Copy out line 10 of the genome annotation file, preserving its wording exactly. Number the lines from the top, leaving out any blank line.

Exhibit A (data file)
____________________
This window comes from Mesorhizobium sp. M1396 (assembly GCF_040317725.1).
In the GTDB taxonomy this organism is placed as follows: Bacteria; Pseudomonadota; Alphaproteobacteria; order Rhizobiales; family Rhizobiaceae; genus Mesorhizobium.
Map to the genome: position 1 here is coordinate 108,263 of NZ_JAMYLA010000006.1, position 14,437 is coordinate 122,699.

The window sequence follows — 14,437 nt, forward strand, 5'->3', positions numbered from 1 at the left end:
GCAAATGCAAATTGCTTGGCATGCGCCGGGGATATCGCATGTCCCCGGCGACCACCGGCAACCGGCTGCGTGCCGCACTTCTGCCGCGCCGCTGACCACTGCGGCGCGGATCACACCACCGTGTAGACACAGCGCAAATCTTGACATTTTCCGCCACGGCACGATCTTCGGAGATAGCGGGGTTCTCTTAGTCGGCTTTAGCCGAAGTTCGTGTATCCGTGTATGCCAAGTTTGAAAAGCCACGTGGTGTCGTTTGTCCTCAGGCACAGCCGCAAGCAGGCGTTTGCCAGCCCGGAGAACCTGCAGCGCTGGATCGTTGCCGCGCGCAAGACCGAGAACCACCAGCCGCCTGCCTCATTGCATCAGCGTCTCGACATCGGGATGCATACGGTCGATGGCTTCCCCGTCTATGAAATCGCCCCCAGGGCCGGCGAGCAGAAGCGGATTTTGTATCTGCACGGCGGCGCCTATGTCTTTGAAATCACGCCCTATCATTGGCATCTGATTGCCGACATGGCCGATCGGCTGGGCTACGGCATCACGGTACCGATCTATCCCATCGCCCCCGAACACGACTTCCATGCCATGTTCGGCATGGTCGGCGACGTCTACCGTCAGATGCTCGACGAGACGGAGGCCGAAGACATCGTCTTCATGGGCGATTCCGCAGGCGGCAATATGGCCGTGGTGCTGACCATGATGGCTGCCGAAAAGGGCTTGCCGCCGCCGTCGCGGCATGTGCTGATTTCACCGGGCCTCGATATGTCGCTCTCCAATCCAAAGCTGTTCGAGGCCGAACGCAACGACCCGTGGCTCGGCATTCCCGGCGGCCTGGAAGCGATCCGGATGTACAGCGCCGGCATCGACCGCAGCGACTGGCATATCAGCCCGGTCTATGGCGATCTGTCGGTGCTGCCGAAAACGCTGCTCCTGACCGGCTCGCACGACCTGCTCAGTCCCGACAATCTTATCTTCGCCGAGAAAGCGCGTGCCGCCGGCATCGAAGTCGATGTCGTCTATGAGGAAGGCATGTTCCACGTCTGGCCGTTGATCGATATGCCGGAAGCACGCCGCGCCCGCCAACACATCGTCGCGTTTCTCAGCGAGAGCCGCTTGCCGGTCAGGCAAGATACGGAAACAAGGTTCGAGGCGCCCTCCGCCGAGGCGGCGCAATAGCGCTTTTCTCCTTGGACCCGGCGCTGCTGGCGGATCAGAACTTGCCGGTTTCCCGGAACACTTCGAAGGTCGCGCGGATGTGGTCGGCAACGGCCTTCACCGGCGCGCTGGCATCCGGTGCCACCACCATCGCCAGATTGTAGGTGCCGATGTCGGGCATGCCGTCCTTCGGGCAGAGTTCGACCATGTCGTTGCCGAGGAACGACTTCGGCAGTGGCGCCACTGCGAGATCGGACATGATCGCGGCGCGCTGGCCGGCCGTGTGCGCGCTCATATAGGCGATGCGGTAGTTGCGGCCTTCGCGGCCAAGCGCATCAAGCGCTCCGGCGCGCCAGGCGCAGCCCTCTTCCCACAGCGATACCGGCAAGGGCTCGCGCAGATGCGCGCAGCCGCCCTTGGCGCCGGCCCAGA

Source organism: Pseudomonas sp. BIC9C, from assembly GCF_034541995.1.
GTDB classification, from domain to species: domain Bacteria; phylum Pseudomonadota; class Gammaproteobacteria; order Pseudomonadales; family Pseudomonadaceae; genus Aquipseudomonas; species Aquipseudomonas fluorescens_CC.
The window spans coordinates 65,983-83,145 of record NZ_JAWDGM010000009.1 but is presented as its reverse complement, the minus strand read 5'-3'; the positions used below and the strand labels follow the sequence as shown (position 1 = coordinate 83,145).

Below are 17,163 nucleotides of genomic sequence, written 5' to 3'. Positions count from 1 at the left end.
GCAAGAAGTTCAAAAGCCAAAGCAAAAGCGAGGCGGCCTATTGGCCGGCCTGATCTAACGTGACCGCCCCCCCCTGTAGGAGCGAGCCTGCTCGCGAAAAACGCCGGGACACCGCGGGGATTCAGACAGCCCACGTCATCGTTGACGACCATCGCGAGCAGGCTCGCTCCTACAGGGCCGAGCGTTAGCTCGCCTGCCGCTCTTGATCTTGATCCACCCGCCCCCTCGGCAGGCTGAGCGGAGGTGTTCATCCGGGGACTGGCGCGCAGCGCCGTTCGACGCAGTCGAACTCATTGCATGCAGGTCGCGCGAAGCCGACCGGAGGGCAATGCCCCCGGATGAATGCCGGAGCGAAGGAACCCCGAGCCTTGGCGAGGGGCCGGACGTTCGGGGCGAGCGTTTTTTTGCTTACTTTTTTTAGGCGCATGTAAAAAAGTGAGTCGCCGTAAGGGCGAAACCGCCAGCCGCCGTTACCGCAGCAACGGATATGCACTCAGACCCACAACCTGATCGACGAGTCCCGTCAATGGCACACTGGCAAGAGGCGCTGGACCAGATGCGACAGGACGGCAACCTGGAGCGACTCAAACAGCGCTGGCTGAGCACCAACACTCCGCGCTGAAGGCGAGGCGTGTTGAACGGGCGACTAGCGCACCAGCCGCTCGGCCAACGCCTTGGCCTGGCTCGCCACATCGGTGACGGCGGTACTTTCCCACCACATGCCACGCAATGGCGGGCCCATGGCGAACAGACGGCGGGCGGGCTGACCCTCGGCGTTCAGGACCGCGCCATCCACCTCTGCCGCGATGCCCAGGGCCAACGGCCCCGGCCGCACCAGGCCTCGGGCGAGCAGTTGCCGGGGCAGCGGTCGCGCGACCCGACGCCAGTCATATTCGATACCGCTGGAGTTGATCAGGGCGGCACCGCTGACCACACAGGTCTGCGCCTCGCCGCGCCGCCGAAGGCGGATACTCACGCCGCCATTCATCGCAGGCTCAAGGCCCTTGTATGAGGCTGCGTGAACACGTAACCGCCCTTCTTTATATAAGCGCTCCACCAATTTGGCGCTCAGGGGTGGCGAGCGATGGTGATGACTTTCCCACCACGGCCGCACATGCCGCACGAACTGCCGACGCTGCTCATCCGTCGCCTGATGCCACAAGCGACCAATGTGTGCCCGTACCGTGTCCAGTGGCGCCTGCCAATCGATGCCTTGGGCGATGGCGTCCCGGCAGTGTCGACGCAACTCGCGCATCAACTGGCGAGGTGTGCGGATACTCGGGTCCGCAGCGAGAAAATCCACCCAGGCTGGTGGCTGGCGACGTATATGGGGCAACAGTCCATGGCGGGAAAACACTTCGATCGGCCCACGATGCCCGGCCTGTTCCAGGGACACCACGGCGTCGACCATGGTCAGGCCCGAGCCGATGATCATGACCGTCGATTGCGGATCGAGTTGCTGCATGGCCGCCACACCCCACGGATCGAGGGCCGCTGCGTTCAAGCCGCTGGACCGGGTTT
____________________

GCAAGAAGTTCAAAAGCCAAAGCAAAAGCGAGGCGGCCTATTGGCCGGCCTGATCTAACGTGACCGCCCCCCCCTGTAGGAGCGAGCCTGCTCGCGAAAAACGCCGGGACACCGCGGGGATTCAGACAGCCCACGTCATCGTTGACGACCATCGCGAGCAGGCTCGCTCCTACAGGGCCGAGCGTTAGCTCGCCTGCCGCTCTTGATCTTGATCCACCCGCCCCCTCGGCAGGCTGAGCGGAGGTGTTCATCCGGGGACTGGCGCGCAGCGCCGTTCGACGCAGTCGAACTCATTGCATGCAGGTCGCGCGAAGCCGACCGGAGGGCAATGCCCCCGGATGAATGCCGGAGCGAAGGAACCCCGAGCCTTGGCGAGGGGCCGGACGTTCGGGGCGAGCGTTTTTTTGCTTACTTTTTTTAGGCGCATGTAAAAAAGTGAGTCGCCGTAAGGGCGAAACCGCCAGCCGCCGTTACCGCAGCAACGGATATGCACTCAGACCCACAACCTGATCGACGAGTCCCGTCAATGGCACACTGGCAAGAGGCGCTGGACCAGATGCGACAGGACGGCAACCTGGAGCGACTCAAACAGCGCTGGCTGAGCACCAACACTCCGCGCTGAAGGCGAGGCGTGTTGAACGGGCGACTAGCGCACCAGCCGCTCGGCCAACGCCTTGGCCTGGCTCGCCACATCGGTGACGGCGGTACTTTCCCACCACATGCCACGCAATGGCGGGCCCATGGCGAACAGACGGCGGGCGGGCTGACCCTCGGCGTTCAGGACCGCGCCATCCACCTCTGCCGCGATGCCCAGGGCCAACGGCCCCGGCCGCACCAGGCCTCGGGCGAGCAGTTGCCGGGGCAGCGGTCGCGCGACCCGACGCCAGTCATATTCGATACCGCTGGAGTTGATCAGGGCGGCACCGCTGACCACACAGGTCTGCGCCTCGCCGCGCCGCCGAAGGCGGATACTCACGCCGCCATTCATCGCAGGCTCAAGGCCCTTGTATGAGGCTGCGTGAACACGTAACCGCCCTTCTTTATATAAGCGCTCCACCAATTTGGCGCTCAGGGGTGGCGAGCGATGGTGATGACTTTCCCACCACGGCCGCACATGCCGCACGAACTGCCGACGCTGCTCATCCGTCGCCTGATGCCACAAGCGACCAATGTGTGCCCGTACCGTGTCCAGTGGCGCCTGCCAATCGATGCCTTGGGCGATGGCGTCCCGGCAGTGTCGACGCAACTCGCGCATCAACTGGCGAGGTGTGCGGATACTCGGGTCCGCAGCGAGAAAATCCACCCAGGCTGGTGGCTGGCGACGTATATGGGGCAACAGTCCATGGCGGGAAAACACTTCGATCGGCCCACGATGCCCGGCCTGTTCCAGGGACACCACGGCGTCGACCATGGTCAGGCCCGAGCCGATGATCATGACCGTCGATTGCGGATCGAGTTGCTGCATGGCCGCCACACCCCACGGATCGAGGGCCGCTGCGTTCAAGCCGCTGGACCGGGTTT